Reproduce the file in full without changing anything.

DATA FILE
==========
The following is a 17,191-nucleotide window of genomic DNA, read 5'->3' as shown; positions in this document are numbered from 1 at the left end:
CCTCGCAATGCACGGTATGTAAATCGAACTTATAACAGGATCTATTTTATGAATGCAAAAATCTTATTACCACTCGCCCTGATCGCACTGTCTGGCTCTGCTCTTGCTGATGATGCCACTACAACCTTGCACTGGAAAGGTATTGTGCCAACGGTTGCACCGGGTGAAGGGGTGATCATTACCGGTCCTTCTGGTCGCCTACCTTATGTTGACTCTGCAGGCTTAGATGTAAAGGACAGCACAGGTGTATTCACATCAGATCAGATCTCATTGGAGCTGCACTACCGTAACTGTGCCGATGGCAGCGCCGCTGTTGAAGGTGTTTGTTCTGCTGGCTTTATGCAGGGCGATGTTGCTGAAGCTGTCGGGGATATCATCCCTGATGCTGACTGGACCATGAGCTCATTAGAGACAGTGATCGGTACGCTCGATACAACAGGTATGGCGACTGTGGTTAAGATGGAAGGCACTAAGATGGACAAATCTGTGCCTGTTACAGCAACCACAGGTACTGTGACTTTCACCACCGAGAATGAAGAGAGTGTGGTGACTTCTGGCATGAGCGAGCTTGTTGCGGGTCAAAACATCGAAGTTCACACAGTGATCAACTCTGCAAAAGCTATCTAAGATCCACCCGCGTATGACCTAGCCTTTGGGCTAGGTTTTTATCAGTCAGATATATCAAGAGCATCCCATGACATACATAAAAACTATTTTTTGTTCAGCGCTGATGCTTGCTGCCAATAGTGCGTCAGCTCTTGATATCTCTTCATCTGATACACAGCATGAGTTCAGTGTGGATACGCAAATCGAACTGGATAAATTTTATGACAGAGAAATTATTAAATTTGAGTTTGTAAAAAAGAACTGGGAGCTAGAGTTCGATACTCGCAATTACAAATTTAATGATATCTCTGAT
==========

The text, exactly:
The following is a 17,191-nucleotide window of genomic DNA, read 5'->3' as shown; positions in this document are numbered from 1 at the left end:
CCTCGCAATGCACGGTATGTAAATCGAACTTATAACAGGATCTATTTTATGAATGCAAAAATCTTATTACCACTCGCCCTGATCGCACTGTCTGGCTCTGCTCTTGCTGATGATGCCACTACAACCTTGCACTGGAAAGGTATTGTGCCAACGGTTGCACCGGGTGAAGGGGTGATCATTACCGGTCCTTCTGGTCGCCTACCTTATGTTGACTCTGCAGGCTTAGATGTAAAGGACAGCACAGGTGTATTCACATCAGATCAGATCTCATTGGAGCTGCACTACCGTAACTGTGCCGATGGCAGCGCCGCTGTTGAAGGTGTTTGTTCTGCTGGCTTTATGCAGGGCGATGTTGCTGAAGCTGTCGGGGATATCATCCCTGATGCTGACTGGACCATGAGCTCATTAGAGACAGTGATCGGTACGCTCGATACAACAGGTATGGCGACTGTGGTTAAGATGGAAGGCACTAAGATGGACAAATCTGTGCCTGTTACAGCAACCACAGGTACTGTGACTTTCACCACCGAGAATGAAGAGAGTGTGGTGACTTCTGGCATGAGCGAGCTTGTTGCGGGTCAAAACATCGAAGTTCACACAGTGATCAACTCTGCAAAAGCTATCTAAGATCCACCCGCGTATGACCTAGCCTTTGGGCTAGGTTTTTATCAGTCAGATATATCAAGAGCATCCCATGACATACATAAAAACTATTTTTTGTTCAGCGCTGATGCTTGCTGCCAATAGTGCGTCAGCTCTTGATATCTCTTCATCTGATACACAGCATGAGTTCAGTGTGGATACGCAAATCGAACTGGATAAATTTTATGACAGAGAAATTATTAAATTTGAGTTTGTAAAAAAGAACTGGGAGCTAGAGTTCGATACTCGCAATTACAAATTTAATGATATCTCTGAT